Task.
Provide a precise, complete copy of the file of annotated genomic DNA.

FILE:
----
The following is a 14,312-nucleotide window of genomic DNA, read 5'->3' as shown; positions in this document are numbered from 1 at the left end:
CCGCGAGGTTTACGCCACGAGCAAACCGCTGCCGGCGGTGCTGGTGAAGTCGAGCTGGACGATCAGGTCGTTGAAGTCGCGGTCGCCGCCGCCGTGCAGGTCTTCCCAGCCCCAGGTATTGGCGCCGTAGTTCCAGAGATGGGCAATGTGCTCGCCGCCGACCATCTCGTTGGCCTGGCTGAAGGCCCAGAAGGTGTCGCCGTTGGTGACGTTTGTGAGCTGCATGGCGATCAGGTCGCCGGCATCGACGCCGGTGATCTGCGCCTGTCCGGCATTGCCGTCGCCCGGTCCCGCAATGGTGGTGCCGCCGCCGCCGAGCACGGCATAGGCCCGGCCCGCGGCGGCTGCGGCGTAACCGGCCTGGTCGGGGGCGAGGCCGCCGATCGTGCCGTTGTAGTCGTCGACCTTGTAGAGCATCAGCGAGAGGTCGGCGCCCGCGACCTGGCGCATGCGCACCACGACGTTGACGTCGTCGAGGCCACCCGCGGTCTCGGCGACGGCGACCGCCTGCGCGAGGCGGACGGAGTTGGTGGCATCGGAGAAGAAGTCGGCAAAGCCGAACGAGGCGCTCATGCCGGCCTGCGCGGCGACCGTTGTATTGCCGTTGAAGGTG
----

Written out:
The following is a 14,312-nucleotide window of genomic DNA, read 5'->3' as shown; positions in this document are numbered from 1 at the left end:
CCGCGAGGTTTACGCCACGAGCAAACCGCTGCCGGCGGTGCTGGTGAAGTCGAGCTGGACGATCAGGTCGTTGAAGTCGCGGTCGCCGCCGCCGTGCAGGTCTTCCCAGCCCCAGGTATTGGCGCCGTAGTTCCAGAGATGGGCAATGTGCTCGCCGCCGACCATCTCGTTGGCCTGGCTGAAGGCCCAGAAGGTGTCGCCGTTGGTGACGTTTGTGAGCTGCATGGCGATCAGGTCGCCGGCATCGACGCCGGTGATCTGCGCCTGTCCGGCATTGCCGTCGCCCGGTCCCGCAATGGTGGTGCCGCCGCCGCCGAGCACGGCATAGGCCCGGCCCGCGGCGGCTGCGGCGTAACCGGCCTGGTCGGGGGCGAGGCCGCCGATCGTGCCGTTGTAGTCGTCGACCTTGTAGAGCATCAGCGAGAGGTCGGCGCCCGCGACCTGGCGCATGCGCACCACGACGTTGACGTCGTCGAGGCCACCCGCGGTCTCGGCGACGGCGACCGCCTGCGCGAGGCGGACGGAGTTGGTGGCATCGGAGAAGAAGTCGGCAAAGCCGAACGAGGCGCTCATGCCGGCCTGCGCGGCGACCGTTGTATTGCCGTTGAAGGTG